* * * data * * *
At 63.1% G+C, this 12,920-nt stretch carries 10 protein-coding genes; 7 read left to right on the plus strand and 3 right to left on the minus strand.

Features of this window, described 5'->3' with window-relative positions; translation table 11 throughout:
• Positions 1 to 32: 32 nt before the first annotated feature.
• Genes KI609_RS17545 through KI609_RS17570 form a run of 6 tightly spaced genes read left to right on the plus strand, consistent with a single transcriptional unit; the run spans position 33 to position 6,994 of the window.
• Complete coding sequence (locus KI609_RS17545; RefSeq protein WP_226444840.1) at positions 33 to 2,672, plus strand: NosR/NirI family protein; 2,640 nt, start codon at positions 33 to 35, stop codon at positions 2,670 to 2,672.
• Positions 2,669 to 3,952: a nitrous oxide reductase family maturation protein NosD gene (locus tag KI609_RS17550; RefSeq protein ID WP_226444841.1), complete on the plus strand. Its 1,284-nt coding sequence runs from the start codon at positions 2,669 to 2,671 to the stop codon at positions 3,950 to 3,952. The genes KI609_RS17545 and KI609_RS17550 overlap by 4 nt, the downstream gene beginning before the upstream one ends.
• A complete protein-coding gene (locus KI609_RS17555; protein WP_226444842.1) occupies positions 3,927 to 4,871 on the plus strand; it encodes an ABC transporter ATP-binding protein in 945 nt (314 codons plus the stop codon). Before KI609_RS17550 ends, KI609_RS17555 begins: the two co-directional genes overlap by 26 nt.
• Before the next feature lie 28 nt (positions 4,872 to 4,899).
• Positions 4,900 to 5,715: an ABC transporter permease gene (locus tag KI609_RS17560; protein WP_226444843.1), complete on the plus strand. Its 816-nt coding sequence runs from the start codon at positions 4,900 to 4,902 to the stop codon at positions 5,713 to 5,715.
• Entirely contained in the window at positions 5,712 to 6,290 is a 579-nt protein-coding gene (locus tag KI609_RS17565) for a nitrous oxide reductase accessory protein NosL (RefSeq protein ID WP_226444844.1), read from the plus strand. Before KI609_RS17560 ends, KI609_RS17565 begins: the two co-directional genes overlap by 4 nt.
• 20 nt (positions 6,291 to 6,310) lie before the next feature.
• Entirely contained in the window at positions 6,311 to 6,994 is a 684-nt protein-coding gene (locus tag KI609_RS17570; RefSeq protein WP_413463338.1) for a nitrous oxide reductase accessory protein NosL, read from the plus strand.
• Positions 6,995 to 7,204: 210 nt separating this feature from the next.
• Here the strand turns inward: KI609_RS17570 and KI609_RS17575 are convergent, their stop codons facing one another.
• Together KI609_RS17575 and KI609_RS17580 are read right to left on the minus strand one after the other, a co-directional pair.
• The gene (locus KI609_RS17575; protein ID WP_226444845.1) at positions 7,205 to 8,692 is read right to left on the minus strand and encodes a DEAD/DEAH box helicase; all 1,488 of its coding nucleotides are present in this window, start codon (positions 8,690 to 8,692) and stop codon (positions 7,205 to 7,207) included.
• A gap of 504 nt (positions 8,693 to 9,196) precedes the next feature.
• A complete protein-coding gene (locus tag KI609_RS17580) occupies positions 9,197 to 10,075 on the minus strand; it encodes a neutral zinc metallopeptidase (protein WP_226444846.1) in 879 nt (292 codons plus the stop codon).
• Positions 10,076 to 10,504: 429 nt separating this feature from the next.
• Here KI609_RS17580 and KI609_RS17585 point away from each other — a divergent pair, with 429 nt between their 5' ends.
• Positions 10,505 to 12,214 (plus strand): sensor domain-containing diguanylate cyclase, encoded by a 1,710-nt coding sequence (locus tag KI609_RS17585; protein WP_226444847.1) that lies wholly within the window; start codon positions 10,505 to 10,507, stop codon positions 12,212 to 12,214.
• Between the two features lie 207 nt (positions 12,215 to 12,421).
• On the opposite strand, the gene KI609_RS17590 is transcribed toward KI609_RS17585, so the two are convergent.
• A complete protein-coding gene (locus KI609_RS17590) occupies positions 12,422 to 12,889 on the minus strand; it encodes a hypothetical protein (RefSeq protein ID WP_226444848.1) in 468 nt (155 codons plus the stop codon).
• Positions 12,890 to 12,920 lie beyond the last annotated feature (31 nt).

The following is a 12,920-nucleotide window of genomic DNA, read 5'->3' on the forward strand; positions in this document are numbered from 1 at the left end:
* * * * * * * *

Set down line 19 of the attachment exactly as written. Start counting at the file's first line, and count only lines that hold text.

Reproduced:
• Positions 10,076 to 10,504: 429 nt separating this feature from the next.